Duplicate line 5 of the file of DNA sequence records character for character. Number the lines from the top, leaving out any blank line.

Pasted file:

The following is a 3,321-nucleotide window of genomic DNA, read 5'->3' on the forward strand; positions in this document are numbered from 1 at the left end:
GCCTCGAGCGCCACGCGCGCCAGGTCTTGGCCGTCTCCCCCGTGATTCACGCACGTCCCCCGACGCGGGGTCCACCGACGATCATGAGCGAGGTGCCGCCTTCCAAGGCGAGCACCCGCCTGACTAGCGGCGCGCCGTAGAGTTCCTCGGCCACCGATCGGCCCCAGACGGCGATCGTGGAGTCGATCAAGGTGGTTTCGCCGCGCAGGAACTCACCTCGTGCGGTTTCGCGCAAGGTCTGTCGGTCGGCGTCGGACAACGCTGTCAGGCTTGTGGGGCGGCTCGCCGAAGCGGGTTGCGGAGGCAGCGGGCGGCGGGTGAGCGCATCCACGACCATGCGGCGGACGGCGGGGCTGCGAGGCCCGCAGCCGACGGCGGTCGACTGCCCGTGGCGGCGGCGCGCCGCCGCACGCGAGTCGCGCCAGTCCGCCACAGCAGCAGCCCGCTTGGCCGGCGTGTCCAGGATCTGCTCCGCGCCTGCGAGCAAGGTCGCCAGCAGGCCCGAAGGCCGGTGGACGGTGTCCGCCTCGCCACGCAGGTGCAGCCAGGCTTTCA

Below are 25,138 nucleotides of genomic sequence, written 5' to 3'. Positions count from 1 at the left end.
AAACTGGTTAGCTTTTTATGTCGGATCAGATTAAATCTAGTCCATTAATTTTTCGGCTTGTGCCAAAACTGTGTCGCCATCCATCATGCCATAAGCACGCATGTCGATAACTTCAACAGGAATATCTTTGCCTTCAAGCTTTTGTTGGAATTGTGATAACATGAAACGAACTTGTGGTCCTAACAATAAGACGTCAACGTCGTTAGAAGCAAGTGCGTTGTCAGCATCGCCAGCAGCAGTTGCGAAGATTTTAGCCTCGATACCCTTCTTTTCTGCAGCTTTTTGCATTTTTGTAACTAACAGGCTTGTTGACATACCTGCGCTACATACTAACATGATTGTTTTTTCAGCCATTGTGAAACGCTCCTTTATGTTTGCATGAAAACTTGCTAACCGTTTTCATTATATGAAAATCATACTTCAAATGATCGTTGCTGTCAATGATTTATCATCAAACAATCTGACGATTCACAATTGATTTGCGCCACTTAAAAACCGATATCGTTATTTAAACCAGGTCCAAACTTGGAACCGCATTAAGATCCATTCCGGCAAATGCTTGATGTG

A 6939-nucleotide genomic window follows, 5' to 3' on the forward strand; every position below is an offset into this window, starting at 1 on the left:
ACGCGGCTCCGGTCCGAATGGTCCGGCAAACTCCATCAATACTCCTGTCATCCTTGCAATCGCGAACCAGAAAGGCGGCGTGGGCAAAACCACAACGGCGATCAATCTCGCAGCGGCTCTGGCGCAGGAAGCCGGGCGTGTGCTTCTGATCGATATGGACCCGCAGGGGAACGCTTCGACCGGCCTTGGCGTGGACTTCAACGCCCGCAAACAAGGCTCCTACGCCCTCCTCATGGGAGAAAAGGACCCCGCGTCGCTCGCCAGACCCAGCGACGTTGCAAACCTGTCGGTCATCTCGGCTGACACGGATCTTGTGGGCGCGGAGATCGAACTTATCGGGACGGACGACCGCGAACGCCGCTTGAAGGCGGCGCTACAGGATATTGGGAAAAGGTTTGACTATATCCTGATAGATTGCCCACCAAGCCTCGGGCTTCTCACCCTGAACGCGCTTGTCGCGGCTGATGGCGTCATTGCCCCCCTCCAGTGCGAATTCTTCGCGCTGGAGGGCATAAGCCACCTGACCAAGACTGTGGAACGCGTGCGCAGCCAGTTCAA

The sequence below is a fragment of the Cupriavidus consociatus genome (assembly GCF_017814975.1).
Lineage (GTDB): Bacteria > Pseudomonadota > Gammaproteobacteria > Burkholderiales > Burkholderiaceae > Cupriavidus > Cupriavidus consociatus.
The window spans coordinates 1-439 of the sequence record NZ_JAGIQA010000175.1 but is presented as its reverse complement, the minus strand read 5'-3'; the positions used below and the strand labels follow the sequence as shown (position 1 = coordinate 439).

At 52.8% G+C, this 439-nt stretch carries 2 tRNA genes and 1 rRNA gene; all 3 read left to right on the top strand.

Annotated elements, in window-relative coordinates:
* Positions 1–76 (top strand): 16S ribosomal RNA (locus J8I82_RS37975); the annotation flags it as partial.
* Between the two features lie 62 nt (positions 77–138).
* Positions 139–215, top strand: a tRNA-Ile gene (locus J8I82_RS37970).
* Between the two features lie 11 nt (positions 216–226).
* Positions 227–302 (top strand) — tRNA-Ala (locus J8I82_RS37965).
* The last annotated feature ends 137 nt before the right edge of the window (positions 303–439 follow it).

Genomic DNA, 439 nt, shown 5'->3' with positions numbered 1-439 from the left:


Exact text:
A 6939-nucleotide genomic window follows, 5' to 3' on the forward strand; every position below is an offset into this window, starting at 1 on the left: